Higher education faces tremendous pressure to find ways to reduce costs, given the rising expenses for salaries and benefits as well as a large backlog in maintenance expenses. Colleges and universities also face shrinking net revenue, a situation brought about by a combination of factors. Student enrollment is declining in much of the country, and colleges discount tuition as a means to compete for students and assist struggling families.
The COVID-19 crisis has added to the financial challenges and uncertainties facing our institutions of higher learning. Beyond the near-term impact of housing and dining refunds and new investments in on-line learning, longer term uncertainties associated with recruiting, foreign student enrollment, affordability, distance learning, sports revenue, and the potential recurrence of the pandemic are also weighing heavily. Significant credit rating downgrades have occurred year-to-date, and the credit rating outlook for the sector has turned much more negative of late. Hence, financial resiliency is the top priority for many administrators today.
Energy is a big-ticket expense for campuses. U.S. colleges spend $14 billion on energy annually, according to the U.S. Environmental Protection Agency, with 80% attributable to buildings. Campuses are addressing this problem by making buildings more energy efficient and using advanced building automation and analytics to optimize building and campus operations. In doing so, many are reducing their energy usage and spend. But that’s just the start when it comes to “smart campus” energy management.
7,000 institutions of higher education and networks that represent them, from six continents, announced in July 2019 that they are declaring a climate emergency.
3. Reducing carbon dioxide emissions
Higher education institutions act as societal leaders in demonstrating paths to overcome climate challenges and reduce greenhouse gas emissions. Many colleges have sustainability and renewable energy goals; some are even striving for 100% renewables, such as the University of California system, which has set a 2025 goal for this.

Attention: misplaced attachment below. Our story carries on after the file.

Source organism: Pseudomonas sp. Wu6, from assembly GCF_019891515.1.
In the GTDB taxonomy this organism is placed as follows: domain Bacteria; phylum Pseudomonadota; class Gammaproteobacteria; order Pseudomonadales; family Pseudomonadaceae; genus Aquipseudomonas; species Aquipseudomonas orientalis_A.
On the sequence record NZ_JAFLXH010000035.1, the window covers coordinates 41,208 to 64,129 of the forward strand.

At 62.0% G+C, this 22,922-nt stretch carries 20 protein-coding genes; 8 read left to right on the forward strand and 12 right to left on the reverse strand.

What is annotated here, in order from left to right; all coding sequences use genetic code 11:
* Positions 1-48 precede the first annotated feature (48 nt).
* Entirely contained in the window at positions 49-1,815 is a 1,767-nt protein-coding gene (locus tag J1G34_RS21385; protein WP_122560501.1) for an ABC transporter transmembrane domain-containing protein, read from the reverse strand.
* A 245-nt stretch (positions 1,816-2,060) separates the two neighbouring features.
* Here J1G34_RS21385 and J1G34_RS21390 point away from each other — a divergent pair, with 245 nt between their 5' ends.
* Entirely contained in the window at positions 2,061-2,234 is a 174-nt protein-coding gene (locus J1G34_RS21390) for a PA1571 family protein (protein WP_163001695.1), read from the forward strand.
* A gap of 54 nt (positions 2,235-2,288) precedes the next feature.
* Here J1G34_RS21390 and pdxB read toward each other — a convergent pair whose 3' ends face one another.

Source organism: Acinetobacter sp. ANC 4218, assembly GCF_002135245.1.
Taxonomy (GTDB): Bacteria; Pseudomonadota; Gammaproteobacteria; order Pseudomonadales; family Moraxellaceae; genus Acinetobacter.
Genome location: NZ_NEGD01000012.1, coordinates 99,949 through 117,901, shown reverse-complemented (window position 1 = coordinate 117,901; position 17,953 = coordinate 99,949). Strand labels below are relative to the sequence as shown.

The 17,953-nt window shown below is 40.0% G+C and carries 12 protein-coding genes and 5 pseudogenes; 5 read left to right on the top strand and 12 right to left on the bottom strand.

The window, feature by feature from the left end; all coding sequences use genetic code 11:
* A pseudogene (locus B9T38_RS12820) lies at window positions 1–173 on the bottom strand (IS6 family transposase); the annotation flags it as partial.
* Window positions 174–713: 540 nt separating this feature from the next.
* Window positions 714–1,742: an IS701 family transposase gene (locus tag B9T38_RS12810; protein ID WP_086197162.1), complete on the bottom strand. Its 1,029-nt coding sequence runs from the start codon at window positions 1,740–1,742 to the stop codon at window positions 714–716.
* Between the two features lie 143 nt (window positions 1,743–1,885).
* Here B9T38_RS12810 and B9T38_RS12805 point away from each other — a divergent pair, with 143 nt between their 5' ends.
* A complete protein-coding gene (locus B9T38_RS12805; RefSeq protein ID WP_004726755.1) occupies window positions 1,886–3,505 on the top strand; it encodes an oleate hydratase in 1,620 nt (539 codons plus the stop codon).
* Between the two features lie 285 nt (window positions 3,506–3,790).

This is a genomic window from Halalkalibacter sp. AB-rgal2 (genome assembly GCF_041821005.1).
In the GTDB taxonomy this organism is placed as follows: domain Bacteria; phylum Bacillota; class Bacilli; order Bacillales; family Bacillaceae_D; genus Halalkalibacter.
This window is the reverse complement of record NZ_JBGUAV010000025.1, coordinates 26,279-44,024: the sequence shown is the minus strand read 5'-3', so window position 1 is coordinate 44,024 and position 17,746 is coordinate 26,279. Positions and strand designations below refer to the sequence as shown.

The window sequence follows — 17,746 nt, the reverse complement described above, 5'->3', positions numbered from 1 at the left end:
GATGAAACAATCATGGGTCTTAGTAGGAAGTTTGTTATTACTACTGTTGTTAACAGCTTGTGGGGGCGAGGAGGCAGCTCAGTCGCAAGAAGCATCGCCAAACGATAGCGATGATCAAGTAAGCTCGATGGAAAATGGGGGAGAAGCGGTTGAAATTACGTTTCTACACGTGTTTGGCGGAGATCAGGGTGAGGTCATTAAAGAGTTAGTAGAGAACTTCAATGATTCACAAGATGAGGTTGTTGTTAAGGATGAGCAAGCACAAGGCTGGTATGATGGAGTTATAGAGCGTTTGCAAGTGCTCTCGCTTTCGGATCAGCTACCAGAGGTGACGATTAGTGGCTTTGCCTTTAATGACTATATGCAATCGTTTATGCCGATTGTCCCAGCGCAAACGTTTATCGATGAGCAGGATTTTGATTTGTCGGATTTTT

In addition, 7,000 institutions of higher education and networks that represent them, from six continents, announced in July 2019 that they are declaring a climate emergency. They agreed to undertake a three-point plan that included going carbon neutral by 2030, or 2050, at the very latest. U.S. higher education, lacking federal leadership, support, or even recognition of the climate crisis, is demonstrating leadership and showcasing the tools available to address climate change. A key parameter involves being more resilient to climate-related challenges and involves focusing on both minimizing energy consumption and provision of reliable, clean energy supplies. To achieve their climate commitments, campuses must be able to manage both on- and off-site renewable and clean energy supply sources.
Most recognize that renewable energy is not inherently resilient. Facility managers understand that their solar panels will not independently meet their energy requirements if the utility grid fails. In fact, in a grid failure, the solar panels will cease to produce power for safety reasons, unless the facility has a microgrid and advanced inverters. So, campuses that center their energy plan solely around renewable energy will find that they may meet climate aspirations but not resilience goals.
In this chapter, we’ve pointed out three significant energy challenges facing higher education: increase energy reliability, reduce costs and decarbonize. The next three chapters explore one technology that can address all three problems: the advanced microgrid.
In the coming weeks this Special Report series will explore the following topics surrounding campus microgrids:
What Microgrids are and What They are Not
Why Microgrids Make Financial Sense
How Microgrids Boost Decarbonization Efforts
Microgrids Acting as Teaching Tools and Community Partners